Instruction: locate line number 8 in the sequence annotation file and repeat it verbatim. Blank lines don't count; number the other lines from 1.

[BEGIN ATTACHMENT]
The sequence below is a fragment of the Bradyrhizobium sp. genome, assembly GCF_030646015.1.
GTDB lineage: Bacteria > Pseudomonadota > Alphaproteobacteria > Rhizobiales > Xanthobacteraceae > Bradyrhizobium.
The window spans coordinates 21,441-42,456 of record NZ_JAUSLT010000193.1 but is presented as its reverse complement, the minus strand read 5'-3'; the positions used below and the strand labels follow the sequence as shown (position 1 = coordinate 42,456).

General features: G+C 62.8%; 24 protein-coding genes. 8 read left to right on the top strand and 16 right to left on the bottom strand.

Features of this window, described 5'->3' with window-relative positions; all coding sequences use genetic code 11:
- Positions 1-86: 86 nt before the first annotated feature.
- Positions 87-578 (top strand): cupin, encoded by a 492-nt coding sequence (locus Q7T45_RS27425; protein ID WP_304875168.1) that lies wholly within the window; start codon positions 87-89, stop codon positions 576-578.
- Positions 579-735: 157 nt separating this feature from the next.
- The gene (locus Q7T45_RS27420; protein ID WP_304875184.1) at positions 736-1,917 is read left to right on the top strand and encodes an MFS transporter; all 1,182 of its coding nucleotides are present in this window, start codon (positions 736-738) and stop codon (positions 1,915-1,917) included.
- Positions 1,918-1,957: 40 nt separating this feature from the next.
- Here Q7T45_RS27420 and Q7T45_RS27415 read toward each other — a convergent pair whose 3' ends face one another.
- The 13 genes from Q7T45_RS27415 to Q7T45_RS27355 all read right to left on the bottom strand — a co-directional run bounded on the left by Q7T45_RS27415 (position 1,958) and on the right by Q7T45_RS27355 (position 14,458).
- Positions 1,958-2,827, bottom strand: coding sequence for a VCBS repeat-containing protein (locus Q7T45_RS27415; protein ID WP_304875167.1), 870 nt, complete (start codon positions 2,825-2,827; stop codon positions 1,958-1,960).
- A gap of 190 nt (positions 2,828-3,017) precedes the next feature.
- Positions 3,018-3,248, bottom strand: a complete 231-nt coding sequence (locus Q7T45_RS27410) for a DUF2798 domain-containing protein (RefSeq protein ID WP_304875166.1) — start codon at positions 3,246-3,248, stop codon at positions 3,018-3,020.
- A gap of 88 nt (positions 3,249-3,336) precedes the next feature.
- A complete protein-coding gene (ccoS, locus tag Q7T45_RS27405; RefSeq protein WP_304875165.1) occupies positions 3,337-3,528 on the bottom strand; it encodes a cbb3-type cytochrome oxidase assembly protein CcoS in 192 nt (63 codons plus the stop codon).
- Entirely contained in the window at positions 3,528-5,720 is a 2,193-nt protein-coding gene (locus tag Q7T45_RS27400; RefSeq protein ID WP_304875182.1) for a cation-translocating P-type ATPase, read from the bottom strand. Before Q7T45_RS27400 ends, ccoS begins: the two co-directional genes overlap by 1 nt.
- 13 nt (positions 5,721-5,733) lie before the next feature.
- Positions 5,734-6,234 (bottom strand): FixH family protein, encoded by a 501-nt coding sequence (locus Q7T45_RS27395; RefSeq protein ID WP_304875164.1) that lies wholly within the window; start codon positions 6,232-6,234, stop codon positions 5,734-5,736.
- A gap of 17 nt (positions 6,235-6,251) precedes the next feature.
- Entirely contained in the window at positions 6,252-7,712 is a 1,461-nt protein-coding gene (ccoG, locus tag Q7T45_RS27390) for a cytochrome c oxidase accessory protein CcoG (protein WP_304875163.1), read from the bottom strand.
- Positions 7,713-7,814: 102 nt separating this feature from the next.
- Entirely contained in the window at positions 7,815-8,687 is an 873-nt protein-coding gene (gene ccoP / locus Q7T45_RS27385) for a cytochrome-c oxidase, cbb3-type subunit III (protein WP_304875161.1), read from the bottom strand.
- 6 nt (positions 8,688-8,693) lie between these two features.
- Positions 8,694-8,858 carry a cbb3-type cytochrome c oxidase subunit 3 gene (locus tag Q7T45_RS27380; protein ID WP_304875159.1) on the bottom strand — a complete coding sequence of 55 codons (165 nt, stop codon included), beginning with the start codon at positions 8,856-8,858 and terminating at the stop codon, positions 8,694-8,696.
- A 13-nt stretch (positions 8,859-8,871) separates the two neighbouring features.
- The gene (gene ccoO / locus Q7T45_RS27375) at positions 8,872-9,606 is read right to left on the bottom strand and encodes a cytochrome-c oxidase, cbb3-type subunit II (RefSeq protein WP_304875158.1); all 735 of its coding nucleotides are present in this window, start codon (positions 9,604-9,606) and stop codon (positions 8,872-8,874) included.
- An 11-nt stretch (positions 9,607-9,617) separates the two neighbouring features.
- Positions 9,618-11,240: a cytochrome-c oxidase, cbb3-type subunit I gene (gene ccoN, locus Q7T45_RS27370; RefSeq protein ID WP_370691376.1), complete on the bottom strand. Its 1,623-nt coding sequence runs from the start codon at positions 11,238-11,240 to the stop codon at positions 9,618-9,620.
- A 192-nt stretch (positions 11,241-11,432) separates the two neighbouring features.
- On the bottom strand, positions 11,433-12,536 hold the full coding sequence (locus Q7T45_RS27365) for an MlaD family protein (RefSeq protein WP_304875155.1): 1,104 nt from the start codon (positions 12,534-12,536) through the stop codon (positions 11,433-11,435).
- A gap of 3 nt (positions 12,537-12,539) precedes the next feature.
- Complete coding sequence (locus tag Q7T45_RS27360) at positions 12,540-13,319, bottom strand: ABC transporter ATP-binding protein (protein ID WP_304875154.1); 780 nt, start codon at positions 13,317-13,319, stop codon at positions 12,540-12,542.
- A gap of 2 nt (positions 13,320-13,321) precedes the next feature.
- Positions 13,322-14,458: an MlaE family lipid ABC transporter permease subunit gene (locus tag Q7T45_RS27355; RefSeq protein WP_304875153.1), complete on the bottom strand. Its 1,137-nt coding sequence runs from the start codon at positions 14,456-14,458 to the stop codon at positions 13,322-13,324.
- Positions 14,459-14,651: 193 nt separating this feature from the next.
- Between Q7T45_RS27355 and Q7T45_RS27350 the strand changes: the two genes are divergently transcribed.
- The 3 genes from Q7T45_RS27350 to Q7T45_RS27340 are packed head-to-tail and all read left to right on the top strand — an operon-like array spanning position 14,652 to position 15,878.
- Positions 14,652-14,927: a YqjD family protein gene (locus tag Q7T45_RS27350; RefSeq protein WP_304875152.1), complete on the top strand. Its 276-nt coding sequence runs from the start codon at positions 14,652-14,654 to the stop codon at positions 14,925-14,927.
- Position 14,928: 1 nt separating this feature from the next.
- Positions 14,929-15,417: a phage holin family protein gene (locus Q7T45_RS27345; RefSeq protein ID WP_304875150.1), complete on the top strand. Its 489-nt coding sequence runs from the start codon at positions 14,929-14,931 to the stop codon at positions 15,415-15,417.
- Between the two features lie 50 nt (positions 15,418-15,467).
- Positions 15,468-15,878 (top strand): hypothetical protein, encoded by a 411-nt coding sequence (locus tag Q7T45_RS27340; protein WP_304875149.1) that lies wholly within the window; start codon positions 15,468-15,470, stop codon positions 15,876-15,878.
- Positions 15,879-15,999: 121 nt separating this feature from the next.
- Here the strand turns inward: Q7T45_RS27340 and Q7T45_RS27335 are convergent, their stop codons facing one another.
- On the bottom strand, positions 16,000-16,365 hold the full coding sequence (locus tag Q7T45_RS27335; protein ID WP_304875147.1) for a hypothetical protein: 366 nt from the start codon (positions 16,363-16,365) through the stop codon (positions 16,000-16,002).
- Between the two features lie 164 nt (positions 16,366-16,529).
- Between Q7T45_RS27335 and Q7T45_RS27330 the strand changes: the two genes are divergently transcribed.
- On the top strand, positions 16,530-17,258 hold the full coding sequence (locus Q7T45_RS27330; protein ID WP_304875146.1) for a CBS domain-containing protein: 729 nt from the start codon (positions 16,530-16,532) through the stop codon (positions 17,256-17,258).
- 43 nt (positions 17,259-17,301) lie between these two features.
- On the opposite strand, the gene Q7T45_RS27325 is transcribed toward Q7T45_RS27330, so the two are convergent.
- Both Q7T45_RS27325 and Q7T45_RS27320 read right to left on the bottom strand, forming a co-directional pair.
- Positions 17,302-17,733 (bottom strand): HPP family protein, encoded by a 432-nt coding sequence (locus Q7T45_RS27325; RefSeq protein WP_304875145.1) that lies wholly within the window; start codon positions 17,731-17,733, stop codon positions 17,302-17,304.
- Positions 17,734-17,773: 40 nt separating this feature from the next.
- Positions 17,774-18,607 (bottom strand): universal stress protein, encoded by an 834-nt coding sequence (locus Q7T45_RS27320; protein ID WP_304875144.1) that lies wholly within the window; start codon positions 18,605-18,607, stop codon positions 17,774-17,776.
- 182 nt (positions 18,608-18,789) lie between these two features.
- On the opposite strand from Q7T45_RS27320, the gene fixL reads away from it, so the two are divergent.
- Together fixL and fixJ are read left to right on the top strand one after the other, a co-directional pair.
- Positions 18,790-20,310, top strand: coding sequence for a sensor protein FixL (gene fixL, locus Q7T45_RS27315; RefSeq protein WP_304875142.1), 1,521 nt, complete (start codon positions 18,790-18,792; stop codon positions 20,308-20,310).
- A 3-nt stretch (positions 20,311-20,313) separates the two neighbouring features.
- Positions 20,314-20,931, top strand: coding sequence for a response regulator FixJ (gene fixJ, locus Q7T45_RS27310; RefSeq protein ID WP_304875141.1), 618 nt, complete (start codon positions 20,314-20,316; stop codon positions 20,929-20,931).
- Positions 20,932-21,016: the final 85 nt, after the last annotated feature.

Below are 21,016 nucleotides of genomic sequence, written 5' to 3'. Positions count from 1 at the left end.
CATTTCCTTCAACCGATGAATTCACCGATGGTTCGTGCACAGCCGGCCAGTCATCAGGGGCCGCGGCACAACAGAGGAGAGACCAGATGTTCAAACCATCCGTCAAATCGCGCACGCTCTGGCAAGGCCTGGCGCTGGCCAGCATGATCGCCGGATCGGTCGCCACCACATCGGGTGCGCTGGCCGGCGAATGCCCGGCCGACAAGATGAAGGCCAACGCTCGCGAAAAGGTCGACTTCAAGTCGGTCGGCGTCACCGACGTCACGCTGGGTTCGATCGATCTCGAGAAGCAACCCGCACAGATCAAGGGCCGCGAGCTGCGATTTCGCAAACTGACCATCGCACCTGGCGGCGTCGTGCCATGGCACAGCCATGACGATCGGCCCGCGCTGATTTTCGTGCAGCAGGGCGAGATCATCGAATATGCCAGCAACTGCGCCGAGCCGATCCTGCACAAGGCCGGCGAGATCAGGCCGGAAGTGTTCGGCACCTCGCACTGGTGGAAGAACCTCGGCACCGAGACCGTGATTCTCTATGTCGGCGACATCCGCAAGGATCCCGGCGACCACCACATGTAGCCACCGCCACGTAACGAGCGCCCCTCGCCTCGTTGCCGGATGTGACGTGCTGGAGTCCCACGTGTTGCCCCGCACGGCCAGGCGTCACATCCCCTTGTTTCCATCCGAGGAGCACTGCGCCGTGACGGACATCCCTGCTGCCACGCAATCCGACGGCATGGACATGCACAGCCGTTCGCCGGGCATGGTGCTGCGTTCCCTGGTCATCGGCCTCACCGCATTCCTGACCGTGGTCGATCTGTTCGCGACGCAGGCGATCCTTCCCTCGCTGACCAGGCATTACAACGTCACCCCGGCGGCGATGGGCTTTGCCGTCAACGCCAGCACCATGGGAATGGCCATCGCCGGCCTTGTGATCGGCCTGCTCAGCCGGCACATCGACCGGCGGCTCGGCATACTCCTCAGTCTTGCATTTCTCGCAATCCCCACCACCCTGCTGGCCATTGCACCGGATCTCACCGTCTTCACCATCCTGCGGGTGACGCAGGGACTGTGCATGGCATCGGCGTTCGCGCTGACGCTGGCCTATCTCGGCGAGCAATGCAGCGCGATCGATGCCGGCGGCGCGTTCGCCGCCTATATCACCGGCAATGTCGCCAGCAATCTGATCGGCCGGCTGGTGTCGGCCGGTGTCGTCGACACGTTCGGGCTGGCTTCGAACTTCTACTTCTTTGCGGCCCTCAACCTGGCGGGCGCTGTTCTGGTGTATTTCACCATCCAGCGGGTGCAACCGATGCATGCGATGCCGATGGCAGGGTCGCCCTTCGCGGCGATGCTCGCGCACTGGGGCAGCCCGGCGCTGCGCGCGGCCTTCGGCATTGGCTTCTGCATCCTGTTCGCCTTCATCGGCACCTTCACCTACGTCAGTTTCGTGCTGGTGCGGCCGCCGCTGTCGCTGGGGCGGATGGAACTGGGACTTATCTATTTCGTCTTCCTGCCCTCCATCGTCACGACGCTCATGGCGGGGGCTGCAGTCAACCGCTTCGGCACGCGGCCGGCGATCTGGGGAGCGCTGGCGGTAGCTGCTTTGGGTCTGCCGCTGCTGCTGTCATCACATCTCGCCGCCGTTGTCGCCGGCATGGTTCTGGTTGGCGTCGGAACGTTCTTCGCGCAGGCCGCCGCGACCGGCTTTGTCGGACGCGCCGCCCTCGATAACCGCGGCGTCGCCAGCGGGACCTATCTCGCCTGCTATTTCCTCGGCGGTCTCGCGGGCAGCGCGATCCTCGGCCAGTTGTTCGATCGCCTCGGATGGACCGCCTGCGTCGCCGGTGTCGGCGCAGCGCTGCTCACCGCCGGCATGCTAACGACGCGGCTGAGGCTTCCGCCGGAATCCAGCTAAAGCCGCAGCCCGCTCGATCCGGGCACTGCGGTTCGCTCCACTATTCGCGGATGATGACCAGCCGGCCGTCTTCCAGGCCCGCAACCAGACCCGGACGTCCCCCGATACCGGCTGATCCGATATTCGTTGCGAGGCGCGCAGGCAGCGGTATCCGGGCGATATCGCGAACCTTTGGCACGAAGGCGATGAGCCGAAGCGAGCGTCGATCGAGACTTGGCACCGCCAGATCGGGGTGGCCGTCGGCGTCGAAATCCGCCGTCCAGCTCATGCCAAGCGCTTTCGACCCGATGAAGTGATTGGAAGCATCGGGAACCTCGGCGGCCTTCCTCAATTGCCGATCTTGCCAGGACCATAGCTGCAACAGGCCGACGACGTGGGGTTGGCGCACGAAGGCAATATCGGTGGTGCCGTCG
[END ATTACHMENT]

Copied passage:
- Positions 579-735: 157 nt separating this feature from the next.